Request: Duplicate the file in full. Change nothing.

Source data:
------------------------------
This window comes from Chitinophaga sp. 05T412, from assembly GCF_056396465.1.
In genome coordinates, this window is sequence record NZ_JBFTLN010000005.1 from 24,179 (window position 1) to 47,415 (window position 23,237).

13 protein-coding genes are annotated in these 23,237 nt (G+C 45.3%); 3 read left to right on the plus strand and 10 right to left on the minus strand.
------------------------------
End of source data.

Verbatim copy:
This window comes from Chitinophaga sp. 05T412, from assembly GCF_056396465.1.
In genome coordinates, this window is sequence record NZ_JBFTLN010000005.1 from 24,179 (window position 1) to 47,415 (window position 23,237).

13 protein-coding genes are annotated in these 23,237 nt (G+C 45.3%); 3 read left to right on the plus strand and 10 right to left on the minus strand.